Terrorist group Boko Haram made headlines last April when its members kidnapped 276 female students from a government school in Northern Nigeria. The Islamic Jihadist and terrorist organization claimed the abduction, promising to enslave the missing girls.
It was not the first time that Boko Haram hit the Northern parts of Nigeria and Cameroon.
In fact, the group started its criminal operations on September 7, 2010, when 50 gunmen broke into a prison in the Nigerian city of Bauchi and freed 721 prisoners that later became terrorists.
And despite 31 terrorist attacks that killed or injured more than 18,000 people between 2010 and 2013, the Obama Administration remained skeptical about adding Boko Haram to the official list of terrorist organizations.
Even after Boko Haram bombed the U.N. headquarters in Abuja in 2011, the State Department still refused to place Boko Haram on the list of foreign terrorist organizations. This, despite pressure from some Justice Department officials (Lisa Monaco), who wrote to the State Department to urge a designation of Boko Haram as a terrorist organization. This designation would have enabled Washington to work faster on isolating Boko Haram and its affiliates.
It is only last November that the State Department finally decided to designate Boko Haram as a terrorist organization. But precious momentum had already been lost, and Boko Haram had already been allowed to strengthen significantly.
Washington must now avoid wasting even more time in the fight against terror. This White House and Congress should work together to design a strategy that will eradicate the Boko Haram threat in Africa. Failure to do so could yield significant consequences for America’s National Security interests.
As Americans, we know more than any other nation, what Evil can do through terrorism. We have learned by experience that terrorist threats that are given the opportunity to harvest overseas usually grow with the goal to hit us, right here at home.
That’s why we cannot let up.
That’s why Congress and the President cannot let up.
Strong and reliable leaders like Chris Smith, Karen Bass, Tom Udall, Tom Marino or Chris Coons should be allowed to lead Congress, and work with the President to design a clear strategy for success in Africa.
However, any strategy from Congress or the White House, should necessarily be comprehensive, and involve Nigeria and Cameroon, two countries at the forefront of the fight against terrorism in Africa.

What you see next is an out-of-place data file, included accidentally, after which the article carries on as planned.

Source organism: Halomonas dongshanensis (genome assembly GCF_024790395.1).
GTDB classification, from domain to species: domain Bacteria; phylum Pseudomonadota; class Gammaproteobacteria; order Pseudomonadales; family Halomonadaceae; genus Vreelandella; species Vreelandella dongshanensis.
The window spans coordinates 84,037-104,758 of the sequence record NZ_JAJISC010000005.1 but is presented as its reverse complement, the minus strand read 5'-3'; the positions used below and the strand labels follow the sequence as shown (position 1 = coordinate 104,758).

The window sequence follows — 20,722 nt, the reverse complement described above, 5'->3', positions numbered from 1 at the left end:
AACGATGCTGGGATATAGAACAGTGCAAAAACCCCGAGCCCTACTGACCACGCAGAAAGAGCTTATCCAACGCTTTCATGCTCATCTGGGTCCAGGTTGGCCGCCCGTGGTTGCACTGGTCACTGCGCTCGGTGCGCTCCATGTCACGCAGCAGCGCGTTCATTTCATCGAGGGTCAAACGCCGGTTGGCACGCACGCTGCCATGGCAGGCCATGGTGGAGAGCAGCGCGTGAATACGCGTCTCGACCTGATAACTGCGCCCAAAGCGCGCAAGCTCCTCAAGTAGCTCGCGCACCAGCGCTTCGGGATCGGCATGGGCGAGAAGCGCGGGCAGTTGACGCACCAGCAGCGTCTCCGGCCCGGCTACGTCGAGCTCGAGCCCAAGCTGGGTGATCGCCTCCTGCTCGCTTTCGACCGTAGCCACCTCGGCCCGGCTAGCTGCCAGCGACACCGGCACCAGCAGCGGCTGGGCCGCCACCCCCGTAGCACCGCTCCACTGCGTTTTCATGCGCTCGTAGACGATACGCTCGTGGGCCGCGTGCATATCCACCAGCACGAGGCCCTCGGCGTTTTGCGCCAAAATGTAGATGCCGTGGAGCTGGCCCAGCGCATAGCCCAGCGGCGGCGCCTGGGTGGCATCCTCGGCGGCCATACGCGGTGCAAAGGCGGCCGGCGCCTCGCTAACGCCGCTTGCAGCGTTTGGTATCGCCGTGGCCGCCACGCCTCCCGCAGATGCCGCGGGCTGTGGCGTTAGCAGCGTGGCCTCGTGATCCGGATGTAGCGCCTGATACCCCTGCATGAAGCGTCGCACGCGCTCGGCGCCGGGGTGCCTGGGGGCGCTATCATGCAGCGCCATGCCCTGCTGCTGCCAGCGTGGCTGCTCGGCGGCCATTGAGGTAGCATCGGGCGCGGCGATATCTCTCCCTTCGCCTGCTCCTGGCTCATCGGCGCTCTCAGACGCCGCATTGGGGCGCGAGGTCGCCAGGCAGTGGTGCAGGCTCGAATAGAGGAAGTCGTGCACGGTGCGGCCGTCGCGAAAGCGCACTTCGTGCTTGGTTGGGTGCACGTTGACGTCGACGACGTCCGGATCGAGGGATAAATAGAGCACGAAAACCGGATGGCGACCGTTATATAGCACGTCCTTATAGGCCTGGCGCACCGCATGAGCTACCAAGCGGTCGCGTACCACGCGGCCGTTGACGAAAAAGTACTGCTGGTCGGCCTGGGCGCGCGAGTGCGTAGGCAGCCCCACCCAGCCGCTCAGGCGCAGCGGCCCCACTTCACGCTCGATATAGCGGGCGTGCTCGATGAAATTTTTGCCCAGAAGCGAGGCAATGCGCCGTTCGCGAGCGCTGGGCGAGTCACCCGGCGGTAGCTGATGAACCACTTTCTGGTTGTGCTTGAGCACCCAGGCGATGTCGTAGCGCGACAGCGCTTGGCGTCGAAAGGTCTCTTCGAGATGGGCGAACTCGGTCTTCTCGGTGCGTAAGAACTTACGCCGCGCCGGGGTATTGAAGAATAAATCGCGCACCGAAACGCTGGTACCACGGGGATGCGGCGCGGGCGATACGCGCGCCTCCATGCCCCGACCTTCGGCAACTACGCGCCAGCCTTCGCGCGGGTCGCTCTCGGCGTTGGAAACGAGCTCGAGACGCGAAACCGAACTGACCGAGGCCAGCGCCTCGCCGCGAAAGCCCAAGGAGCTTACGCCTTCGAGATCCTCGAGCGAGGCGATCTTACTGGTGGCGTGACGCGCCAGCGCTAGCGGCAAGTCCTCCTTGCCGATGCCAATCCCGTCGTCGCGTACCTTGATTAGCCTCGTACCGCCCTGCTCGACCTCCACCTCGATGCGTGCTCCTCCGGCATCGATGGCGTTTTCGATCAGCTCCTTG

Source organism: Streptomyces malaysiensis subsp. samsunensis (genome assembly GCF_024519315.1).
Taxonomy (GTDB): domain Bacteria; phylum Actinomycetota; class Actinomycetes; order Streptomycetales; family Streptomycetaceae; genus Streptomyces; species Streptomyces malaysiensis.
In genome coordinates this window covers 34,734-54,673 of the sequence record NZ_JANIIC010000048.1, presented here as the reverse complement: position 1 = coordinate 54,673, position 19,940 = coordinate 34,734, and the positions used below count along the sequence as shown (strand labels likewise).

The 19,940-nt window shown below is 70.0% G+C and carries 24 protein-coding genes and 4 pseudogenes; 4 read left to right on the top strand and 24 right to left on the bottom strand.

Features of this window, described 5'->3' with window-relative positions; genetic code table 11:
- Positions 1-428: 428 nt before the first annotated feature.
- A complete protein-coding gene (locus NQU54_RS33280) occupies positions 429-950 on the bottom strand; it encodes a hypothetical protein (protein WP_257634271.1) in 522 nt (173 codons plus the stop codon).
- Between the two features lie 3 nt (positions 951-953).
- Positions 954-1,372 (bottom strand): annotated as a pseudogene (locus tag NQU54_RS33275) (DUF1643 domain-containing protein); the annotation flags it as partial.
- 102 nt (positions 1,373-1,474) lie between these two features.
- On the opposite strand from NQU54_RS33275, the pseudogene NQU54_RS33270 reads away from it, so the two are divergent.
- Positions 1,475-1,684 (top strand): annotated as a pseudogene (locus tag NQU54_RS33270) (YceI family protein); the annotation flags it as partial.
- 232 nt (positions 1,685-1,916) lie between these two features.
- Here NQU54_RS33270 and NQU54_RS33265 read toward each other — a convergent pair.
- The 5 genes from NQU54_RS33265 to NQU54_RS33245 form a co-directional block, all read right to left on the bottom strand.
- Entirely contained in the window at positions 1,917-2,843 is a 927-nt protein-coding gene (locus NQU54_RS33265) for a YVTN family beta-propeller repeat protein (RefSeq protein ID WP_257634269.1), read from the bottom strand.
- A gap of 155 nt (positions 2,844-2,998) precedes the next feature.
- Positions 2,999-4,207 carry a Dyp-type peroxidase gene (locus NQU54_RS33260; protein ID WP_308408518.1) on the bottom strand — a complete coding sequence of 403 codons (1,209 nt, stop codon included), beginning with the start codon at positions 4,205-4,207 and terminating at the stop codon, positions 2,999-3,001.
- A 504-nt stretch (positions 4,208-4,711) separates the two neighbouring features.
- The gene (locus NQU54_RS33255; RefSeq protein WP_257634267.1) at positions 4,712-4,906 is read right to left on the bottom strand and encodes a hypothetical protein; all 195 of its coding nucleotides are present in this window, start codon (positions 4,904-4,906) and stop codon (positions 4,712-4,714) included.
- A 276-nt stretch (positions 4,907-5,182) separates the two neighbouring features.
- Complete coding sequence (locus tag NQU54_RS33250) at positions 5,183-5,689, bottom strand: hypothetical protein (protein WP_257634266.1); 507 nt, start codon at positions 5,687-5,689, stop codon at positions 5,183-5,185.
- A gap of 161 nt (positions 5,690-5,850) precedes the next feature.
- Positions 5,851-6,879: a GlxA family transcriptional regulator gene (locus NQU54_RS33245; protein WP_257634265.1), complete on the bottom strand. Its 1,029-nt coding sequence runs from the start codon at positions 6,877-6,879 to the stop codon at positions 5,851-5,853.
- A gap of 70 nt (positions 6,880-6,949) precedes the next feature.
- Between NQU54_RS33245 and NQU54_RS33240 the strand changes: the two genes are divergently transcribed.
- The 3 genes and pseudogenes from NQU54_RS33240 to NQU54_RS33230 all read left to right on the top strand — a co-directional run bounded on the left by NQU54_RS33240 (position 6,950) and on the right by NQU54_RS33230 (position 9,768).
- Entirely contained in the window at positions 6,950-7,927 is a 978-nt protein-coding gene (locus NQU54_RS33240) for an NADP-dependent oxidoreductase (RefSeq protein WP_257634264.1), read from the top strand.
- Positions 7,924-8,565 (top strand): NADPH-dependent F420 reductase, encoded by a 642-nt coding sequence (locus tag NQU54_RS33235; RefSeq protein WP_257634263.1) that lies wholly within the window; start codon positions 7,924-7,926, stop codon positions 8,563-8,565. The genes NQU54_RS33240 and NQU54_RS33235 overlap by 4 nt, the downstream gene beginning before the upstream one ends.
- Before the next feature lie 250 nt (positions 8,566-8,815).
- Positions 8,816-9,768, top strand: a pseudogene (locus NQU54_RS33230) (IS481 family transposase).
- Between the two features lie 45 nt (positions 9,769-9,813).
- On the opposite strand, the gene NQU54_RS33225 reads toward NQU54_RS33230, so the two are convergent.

In Nigeria, President Goodluck Jonathan has re-organized effectively to address the threat of Boko Haram with limited means. In Cameroon, President Paul Biya has proven a resilient crusader against terrorism.
President Obama and Congress should design an effective strategy around these two key U.S. Allies in the region. The reasons are simple: these leaders fight Boko Haram on a daily basis. They have the intelligence needed to track the group down. They have skin in the game and they can be trusted.
Plus, Boko Haram is constantly moving between Nigeria and Cameroon. That’s how they operate. Turning on the hit on Boko Haram in Nigeria without doing the same in Cameroon will simply allow terrorists to relocate, like they did in Pakistan when the U.S. turned on the pressure in Afghanistan. The situation is similar and the U.S. must learn from its mistakes.
But before anything, Congress members should start by directly meeting with officials from Nigeria and Cameroon to understand this threat of a new kind, in a region we don’t always understand. That’s the first step.
About the author
Ben Modo is the Managing Director of Prime Potomac Group, a government relations group that focuses on building and protecting relations between the U.S. and Africa. He is also Founder and President of the American Africa Public Affairs Committee, a pro-Africa lobbying group affiliated with Prime Potomac Group. The group seeks to encourage a new framework in the U.S.-Africa relationship.
The Preceding was a Paid Advertisement